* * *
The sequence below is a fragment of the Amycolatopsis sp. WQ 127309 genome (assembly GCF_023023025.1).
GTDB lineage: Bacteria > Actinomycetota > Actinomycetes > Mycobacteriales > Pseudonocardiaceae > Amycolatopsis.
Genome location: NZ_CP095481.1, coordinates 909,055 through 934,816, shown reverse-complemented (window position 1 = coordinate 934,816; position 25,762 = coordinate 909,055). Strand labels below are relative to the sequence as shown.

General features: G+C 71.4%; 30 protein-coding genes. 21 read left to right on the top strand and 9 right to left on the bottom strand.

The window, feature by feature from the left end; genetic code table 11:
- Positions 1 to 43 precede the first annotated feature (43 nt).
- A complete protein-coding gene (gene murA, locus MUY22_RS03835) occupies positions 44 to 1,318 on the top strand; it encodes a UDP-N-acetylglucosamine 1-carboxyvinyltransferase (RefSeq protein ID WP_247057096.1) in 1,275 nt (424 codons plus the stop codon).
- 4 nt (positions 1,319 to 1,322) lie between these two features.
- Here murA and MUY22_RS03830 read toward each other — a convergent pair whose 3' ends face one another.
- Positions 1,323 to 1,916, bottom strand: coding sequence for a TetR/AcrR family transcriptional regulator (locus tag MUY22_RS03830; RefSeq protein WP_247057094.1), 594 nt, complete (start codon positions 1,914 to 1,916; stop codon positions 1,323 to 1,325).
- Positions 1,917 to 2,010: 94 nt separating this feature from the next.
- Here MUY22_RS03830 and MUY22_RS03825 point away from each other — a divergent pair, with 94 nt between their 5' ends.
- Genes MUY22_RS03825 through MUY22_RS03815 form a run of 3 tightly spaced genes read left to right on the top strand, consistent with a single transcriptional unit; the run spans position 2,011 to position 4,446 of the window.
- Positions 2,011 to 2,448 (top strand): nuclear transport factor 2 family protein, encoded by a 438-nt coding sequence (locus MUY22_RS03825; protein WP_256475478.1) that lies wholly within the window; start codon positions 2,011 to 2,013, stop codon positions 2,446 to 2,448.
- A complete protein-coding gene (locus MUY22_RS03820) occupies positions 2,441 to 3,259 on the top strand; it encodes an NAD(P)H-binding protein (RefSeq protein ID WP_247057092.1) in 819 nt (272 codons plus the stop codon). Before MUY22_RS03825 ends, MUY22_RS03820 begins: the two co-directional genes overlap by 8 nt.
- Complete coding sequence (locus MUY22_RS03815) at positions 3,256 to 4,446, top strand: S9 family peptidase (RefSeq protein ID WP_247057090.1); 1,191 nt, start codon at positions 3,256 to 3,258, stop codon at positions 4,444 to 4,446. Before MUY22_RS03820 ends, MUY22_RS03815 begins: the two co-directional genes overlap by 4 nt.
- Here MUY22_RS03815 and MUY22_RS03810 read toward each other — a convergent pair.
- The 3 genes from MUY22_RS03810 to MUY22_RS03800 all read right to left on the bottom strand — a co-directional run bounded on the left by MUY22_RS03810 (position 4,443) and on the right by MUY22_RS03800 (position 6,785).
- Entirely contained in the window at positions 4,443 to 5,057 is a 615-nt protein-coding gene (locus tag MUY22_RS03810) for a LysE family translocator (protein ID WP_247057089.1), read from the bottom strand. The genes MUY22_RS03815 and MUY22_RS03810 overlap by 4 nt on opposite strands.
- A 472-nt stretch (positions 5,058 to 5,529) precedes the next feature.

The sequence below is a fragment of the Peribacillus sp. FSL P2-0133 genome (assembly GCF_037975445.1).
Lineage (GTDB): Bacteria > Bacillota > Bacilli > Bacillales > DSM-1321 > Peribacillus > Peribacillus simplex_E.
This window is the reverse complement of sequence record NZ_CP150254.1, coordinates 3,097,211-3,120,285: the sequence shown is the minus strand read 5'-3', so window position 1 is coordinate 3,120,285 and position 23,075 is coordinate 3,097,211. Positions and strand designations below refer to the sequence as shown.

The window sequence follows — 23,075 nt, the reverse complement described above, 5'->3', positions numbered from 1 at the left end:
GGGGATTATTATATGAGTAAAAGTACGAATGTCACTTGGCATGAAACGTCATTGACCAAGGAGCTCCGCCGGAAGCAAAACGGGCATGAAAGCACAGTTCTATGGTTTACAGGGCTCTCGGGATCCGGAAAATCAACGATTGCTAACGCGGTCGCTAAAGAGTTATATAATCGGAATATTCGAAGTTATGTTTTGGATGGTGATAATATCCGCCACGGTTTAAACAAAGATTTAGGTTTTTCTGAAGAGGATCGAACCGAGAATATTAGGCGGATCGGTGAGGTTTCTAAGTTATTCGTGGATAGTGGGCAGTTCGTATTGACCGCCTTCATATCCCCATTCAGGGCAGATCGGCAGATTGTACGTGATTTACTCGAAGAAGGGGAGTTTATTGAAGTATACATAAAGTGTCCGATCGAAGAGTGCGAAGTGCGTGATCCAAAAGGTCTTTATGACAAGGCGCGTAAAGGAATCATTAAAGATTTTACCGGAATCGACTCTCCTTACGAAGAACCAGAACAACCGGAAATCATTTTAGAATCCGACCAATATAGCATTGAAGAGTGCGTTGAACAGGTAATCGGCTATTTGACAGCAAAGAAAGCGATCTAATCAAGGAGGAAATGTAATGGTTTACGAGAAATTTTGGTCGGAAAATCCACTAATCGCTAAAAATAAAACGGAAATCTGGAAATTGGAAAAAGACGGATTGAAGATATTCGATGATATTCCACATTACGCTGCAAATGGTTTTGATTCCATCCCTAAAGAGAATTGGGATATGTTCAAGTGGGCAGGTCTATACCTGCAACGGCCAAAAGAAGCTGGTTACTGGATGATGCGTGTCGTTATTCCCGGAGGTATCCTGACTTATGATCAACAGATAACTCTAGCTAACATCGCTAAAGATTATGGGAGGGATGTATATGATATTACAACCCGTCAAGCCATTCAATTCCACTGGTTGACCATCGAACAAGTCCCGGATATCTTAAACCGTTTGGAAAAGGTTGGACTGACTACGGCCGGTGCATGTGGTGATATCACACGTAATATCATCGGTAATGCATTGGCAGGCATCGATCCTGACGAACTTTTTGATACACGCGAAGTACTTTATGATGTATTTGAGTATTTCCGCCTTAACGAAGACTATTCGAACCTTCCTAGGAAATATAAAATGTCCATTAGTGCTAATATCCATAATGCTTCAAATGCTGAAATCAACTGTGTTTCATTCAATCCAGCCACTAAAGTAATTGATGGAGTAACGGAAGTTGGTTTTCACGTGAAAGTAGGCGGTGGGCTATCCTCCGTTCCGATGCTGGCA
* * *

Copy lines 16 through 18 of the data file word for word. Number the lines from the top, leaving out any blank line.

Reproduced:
- Complete coding sequence (locus MUY22_RS03815) at positions 3,256 to 4,446, top strand: S9 family peptidase (RefSeq protein ID WP_247057090.1); 1,191 nt, start codon at positions 3,256 to 3,258, stop codon at positions 4,444 to 4,446. Before MUY22_RS03820 ends, MUY22_RS03815 begins: the two co-directional genes overlap by 4 nt.
- Here MUY22_RS03815 and MUY22_RS03810 read toward each other — a convergent pair.
- The 3 genes from MUY22_RS03810 to MUY22_RS03800 all read right to left on the bottom strand — a co-directional run bounded on the left by MUY22_RS03810 (position 4,443) and on the right by MUY22_RS03800 (position 6,785).